i love the layered look so many of my wedding paper items were designed to be layered. as for templates, i have them in adobe indesign. they’re not templates. i’m not experienced enough to turn them into editable pdfs. i have the docs set-up in indesign but if you use indesign, you won’t need my files since all i did was just set up the document size and then added the vectors, text, photos…
i’ve seen a lot wedding items using this layered or step look but they’re expensive so i used scrap paper and a ruler to do a mock up. i’m very visual so i have to cut each page out and measure it to actually be able to see it. i work with someone who loves working with paper and book binding. i talked to him about various binding methods included stitching but i found the rivets/grommets very unique. i also used brads for other paper items i put together.
i did the layout myself in indesign and printed them using my color laser printer. i then trimmed them all using my dahl paper trimmer and bound them using 1/4″ rivets.
first i had to decide what size i wanted the final document to be. for my invites, it was decided because i used pocketfolds. for the programs, i simply wanted to cut each letter size sheet in half so they were 5.5″ wide. for the thank yous, i wanted them to fit a standard size envelope so i went out and found envelopes i liked. in this case they were A7 envelopes.
i had the damask vector in a black with gray accent so after selecting photos for each page, I decided to use the green and blue as accent colors to complement the vivid red colors in the photos. i edited the damask vector colors in adobe illustrator. i designed the front and corresponding back side in one indesign document so when i was finished, i had two-page pdfs to print using the double-sided feature on my printer.
after doing a couple test prints, and adjusting a bit to get everything to line up, i printed them two per letter size sheet. it’s essential to have a nice paper trimmer or take them down to your local office supply print shop and have them trim (like what i did with my invites and all the inserts). i have something called a cropadile that punches the 1/4″ holes and sets the rivets for me. i had a mix of different rivets so some had to be se the old fashion was using a little tool and hammer.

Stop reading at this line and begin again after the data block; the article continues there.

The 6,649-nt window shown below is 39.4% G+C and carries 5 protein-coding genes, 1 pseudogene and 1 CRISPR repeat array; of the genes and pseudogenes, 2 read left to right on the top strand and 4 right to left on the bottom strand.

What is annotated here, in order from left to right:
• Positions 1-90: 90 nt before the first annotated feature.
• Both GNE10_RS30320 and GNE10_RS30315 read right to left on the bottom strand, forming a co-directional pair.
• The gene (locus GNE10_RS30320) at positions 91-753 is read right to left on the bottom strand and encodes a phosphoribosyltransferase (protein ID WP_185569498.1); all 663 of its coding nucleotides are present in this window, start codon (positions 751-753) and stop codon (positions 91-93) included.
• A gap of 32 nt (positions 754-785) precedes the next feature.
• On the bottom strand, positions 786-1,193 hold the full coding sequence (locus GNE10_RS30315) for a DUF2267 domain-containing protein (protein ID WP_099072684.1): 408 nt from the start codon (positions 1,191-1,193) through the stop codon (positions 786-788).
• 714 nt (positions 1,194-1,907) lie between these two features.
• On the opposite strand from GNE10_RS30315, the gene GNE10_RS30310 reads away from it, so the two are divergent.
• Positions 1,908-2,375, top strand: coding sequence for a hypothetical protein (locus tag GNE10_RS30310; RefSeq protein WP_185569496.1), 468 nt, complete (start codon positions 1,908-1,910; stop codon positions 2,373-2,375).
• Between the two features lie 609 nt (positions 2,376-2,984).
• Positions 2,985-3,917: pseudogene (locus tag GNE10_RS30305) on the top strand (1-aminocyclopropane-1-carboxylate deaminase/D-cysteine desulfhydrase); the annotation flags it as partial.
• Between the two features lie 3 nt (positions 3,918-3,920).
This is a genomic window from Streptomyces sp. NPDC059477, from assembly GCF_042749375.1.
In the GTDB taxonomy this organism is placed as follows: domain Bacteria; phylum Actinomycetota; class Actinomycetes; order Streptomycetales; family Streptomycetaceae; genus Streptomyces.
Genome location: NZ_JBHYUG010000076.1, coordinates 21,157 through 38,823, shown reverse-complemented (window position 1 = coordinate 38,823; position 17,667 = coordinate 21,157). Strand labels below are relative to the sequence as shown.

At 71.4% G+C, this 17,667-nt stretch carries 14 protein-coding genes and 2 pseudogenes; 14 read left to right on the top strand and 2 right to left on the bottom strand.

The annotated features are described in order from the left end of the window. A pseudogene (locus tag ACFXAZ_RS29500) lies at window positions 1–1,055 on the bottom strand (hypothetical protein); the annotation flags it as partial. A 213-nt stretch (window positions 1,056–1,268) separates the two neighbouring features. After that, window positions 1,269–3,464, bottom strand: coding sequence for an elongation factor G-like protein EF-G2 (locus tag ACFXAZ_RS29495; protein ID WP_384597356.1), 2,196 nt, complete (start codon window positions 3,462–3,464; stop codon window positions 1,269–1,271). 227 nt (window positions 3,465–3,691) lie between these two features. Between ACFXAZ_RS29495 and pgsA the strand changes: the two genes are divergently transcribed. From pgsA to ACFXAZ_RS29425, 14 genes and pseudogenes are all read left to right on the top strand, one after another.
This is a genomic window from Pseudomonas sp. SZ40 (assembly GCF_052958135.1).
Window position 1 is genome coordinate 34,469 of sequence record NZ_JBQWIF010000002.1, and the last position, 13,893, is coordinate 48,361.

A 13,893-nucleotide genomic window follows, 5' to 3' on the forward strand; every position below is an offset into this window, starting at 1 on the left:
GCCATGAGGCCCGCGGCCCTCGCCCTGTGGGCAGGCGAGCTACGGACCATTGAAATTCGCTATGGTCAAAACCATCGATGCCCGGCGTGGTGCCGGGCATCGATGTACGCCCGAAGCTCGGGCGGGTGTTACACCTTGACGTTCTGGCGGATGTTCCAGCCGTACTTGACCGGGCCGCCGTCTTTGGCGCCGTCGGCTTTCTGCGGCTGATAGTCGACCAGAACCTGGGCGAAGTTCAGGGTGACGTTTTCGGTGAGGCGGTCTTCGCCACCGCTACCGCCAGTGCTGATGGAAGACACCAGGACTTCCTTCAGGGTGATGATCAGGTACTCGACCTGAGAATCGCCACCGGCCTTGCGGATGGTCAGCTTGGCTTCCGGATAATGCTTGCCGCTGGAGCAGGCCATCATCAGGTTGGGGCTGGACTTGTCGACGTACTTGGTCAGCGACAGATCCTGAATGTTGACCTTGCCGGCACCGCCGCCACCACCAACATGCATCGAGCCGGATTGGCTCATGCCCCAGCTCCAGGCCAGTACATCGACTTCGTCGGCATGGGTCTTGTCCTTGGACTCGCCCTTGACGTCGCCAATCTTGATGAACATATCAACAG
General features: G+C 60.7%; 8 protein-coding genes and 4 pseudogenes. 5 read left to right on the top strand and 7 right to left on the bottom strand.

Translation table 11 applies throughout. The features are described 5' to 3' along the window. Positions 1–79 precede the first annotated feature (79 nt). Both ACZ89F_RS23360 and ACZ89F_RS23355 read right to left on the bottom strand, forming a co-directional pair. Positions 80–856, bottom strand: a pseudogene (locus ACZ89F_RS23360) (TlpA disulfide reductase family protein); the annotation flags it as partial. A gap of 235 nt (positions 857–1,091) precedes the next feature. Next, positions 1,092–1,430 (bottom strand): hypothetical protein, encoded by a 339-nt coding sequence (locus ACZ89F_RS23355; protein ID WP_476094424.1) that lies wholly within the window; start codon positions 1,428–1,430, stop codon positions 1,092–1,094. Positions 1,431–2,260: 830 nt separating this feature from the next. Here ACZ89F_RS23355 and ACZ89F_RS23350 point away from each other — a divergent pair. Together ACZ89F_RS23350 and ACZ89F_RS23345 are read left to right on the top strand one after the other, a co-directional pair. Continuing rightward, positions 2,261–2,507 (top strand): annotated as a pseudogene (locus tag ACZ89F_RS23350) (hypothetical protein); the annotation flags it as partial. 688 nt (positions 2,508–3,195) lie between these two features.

i made 60 thank you cards over the long memorial day weekend. i had dh sign his name but i hand wrote and hand addressed each one. at one point my fingers starting cramping up so i took little breaks in between.
as for the final price, i think i spent about $15 for a ream of 80 lb cover but i already had it left over from my other projects. the printer is a pretty nice canon laser that i purchased with free shipping and no tax to print my own invites. i did my research about replacement toner costs and bought a machine with the lowest operating cost. i bought the dahl paper trimmer on craigslist from a work at home photographer that decided to stop printing her own photos so i got a pretty good deal for a great paper cutter. the cropadile and martha stewart scorers were purchased from michael’s using either a joann’s or aaron brother’s 50% off coupon. i had the rivets as part of my craft room supplies. i bought an imac (already had a macbook) to make invitation design easier. but i bought a gently used one from a free lance graphic designer that gave me a good deal on his existing adobe cs5. since i already had everything, i didn’t spend much on them at all. i have used all my wedding supplies/equipment purchase quite extensively. i don’t recommend investing in all this is you’re planning on using for just one project. it took a lot of trial and error to learn the nuances of my printer and it took an entire weekend to learn how to use adobe illustrator and indesign.